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Captivating retreat: Tim Nees


A hidden Banks Peninsula retreat captured the judges’ eyes at the New Zealand Institute of Architects Canterbury Awards 2020.

 

EDDIE SIMON PHOTOGRAPHY

 

Architect Tim Nees has fronted New Work Studio for more than two decades and his latest project sits among 35 shortlisted for the Canterbury Awards.

The stunning design is one of 13 represented in the Housing category.

While Tim’s clients were ensconced in their 135m dream home, judges had to forgo the usual onsite visits to projects, due to Covid-19 restraints.

Instead Tim was interviewed by phone to paint parts of the picture that photos could not express.

“Nothing beats being there – seeing, smelling, touching,” Tim says.

“These aspects are the essence of a home. However, judges used photos and plans to get a sense of the experience of the home.”

Tim recognised this achievement was a collaborative effort with his clients, and Huntley Quinn Construction.

“Huntley was a good, solid communicator and great solution finder.”

The house is named Houhere, aka Lacewood, after a native tree common to the area.

Construction used little steel and concrete, and instead the sustainable build incorporated nature – macrocarpa, Douglas fir, purpleheart and larch.

Solar power, two water tanks, a generator, and gas heating was integral to the design – off-grid living is at this home’s heart and reason.


 

Secluded Beauty


An iconic build, which also blends naturally into the secluded Banks Peninsula site, was the creative challenge presented to award-winning Architect Tim Nees.

 

 

“The brief was for an informal weekend retreat, to eventually become their retirement home,” he says.

“It was designed not only for the look, but to take advantage of water views and hillside vistas on each side, while letting in light and breezes.”

Self-sustaining and completely off the grid, with two water-collection tanks, the surrounding four hectares was once part of an old farm.

“It has been left by the clients to ‘re-wild’ itself,” says Tim, who recently designed his own unique seaside escape.

“The clients were really happy, saying it was like a work of art – and beyond beautiful! It almost feels like an architectural tramping hut to me.”

The saw-tooth roof, painted heritage red, has its highest points facing the east to catch the morning sun.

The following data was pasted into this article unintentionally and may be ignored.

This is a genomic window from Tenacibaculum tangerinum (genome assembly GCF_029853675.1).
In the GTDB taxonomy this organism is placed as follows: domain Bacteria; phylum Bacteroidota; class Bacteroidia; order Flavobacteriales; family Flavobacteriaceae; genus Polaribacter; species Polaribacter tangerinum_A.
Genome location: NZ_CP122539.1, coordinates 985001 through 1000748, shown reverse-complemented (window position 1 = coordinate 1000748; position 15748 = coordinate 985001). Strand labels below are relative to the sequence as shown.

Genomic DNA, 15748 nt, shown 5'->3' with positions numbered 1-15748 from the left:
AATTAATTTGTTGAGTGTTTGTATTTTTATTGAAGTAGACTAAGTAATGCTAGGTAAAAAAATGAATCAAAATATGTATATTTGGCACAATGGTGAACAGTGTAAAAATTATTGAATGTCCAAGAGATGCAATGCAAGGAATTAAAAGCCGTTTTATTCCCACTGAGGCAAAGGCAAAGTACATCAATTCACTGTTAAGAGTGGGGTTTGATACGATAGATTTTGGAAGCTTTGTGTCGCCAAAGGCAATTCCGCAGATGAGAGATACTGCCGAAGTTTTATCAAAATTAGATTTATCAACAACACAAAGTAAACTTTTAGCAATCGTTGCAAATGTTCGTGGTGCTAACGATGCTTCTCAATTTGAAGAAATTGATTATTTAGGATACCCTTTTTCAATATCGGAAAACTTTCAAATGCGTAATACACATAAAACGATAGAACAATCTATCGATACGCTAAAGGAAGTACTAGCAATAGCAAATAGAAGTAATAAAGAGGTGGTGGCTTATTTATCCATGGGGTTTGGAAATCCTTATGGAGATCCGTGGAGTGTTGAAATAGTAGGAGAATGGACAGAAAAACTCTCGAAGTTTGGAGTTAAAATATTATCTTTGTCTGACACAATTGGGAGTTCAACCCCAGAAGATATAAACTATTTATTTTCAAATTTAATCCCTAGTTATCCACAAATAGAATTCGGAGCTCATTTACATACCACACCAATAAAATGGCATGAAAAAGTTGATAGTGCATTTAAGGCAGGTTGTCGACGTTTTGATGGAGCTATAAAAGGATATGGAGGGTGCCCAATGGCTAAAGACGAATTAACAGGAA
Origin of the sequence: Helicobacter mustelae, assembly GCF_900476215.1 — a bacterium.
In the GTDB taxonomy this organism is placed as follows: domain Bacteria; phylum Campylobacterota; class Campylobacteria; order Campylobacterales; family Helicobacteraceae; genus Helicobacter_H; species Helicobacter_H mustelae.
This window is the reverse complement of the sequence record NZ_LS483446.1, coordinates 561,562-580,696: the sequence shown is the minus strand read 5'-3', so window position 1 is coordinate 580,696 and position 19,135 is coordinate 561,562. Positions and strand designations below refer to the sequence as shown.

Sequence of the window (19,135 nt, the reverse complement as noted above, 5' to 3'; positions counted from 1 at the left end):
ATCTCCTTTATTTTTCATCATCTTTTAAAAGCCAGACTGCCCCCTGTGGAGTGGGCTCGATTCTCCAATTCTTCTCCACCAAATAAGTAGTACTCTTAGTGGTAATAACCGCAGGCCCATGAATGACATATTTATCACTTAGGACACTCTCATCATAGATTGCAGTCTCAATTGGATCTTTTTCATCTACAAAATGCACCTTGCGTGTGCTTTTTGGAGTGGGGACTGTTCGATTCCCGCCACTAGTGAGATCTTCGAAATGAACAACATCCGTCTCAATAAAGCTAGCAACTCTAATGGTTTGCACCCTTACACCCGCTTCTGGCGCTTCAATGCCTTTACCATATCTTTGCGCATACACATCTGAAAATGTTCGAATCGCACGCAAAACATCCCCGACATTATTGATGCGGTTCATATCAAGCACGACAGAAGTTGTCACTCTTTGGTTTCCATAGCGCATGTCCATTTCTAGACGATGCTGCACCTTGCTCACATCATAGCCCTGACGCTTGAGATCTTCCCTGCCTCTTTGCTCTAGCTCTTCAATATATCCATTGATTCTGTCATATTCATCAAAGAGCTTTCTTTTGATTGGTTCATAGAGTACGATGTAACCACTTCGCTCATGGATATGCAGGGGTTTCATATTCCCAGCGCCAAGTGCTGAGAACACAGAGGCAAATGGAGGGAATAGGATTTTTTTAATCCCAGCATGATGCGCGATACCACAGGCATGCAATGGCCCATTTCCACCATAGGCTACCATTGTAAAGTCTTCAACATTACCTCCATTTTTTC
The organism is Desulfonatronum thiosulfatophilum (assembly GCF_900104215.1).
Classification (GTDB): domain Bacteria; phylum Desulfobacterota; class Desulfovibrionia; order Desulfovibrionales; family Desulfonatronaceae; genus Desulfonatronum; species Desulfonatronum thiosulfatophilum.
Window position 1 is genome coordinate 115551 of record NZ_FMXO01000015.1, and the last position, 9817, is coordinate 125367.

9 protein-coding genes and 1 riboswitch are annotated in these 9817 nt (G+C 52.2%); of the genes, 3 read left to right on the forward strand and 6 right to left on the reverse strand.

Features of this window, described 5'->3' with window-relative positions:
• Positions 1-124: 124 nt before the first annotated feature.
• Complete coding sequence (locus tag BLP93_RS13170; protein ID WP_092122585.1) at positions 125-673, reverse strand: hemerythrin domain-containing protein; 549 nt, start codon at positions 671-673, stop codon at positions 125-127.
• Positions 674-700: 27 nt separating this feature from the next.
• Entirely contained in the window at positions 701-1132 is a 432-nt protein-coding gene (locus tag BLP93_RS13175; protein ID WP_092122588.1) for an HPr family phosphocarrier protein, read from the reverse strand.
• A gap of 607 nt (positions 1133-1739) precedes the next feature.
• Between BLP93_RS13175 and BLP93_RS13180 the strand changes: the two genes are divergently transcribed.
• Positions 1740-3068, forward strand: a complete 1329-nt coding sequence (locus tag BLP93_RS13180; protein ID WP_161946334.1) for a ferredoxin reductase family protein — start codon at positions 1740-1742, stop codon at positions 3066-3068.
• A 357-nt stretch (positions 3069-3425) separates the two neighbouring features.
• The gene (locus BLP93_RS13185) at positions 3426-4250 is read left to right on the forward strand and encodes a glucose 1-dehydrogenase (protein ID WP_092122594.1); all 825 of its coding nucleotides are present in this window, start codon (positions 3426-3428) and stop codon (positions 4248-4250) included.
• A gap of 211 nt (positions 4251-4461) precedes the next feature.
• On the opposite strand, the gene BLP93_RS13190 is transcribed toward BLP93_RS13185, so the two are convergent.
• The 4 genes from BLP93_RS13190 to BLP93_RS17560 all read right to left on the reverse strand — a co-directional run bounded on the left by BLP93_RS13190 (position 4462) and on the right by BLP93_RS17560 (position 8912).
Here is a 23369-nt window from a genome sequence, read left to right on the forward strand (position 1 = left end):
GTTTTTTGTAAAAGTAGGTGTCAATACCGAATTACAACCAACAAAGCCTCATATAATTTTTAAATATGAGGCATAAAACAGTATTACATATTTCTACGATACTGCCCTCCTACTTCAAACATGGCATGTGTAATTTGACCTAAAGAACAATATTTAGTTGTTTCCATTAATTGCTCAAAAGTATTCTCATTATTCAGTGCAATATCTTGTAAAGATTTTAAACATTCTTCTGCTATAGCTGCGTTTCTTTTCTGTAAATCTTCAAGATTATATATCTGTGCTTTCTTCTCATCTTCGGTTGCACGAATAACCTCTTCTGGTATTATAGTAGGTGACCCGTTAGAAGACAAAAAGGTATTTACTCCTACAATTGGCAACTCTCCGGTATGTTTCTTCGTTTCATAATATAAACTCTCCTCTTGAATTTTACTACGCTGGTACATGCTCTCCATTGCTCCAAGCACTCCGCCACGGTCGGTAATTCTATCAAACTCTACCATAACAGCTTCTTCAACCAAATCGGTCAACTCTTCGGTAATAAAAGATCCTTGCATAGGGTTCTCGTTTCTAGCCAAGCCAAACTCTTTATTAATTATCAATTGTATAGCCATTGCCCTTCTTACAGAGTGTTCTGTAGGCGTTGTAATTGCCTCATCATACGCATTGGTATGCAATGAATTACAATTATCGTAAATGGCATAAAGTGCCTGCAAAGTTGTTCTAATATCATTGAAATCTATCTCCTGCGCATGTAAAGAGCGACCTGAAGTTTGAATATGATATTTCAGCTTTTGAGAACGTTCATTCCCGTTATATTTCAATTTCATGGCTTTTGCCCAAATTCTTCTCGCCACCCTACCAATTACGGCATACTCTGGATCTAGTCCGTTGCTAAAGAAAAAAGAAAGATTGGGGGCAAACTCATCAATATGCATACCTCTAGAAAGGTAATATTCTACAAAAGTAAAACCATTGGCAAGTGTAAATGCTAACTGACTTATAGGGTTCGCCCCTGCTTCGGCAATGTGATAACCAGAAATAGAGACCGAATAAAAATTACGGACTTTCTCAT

Two bedrooms on either end and a cosy nook up a few steps surround the open-plan high-stud living areas.

 

A purposeful mix of non-treated timber features throughout the 172 square metre interior including exposed beams of macrocarpa and Douglas fir, a well-oiled plywood floor and walls lined with birch plywood.

A solid-timber kitchen bench top was sourced by the clients. The deck of purple heart, like the larch cladding, was left to silver over time.

Huntley Quinn was our builder,” Tim says.

“He was exceptional at thinking through the challenging strategy of working in a remote location, and very organised and honest. The communication was great, which was very important.”

The award-winning construction firm hired a bach about 15 minutes away, where his crew of six stay during the week.

As a second-generation builder and Project Manager for 29 years, Huntley also spent a day or two each week on the tools.

Completed last year, Huntley says it was quite a technical build with a lot of joinery, complex roof and an elevated subfloor.

“Logistically it was a challenge, but enjoyable and rewarding – especially with building through all four seasons, from scorching heat to snow.

We achieved the right balance of design to budget through a very close collaboration between architect, builder and client.”

 


 

Tim Nees: New Work Studio / Tim Nees Architects Director

The Influencers Column: Tim Nees

Tim Nees: New Work Studio / Tim Nees  Architects Director
Tim Nees: New Work Studio / Tim Nees Architects Director

For the past two years I have been Branch Chair of the NZ Institute of Architects here in Canterbury, leading the committee through a number of programmes and events that have increased public awareness of the practice of architecture. Last week I stepped aside for a new Chair – Mike Callaghan – to lead further changes and improvements over the next two years.
It is vitally important that the work of architects is understood in all its complexity and richness, and not judged solely on the resulting buildings. And it is important that buildings are understood not just as objects we walk or drive past, but things we inhabit and experience in all sorts of ways. Buildings are ‘mini-worlds’ and we are the ‘life-form’ they support and interact with. So to encourage the public to engage with buildings they might not normally engage with is of vital importance for the profession.
Ways of doing this will be what drives The Festival of Architecture in September this year. Not only will there be open studios and city walks, but backstage passes opening the doors to the backrooms and service spaces of some of the buildings in the city. There will also be lectures and presentations showcasing future work coming up in the city, and also talks and discussions around the buildings we have and the buildings we’ve lost. And these discussions will be extended into the virtual arena, through on-line engagement with community groups and other professional bodies.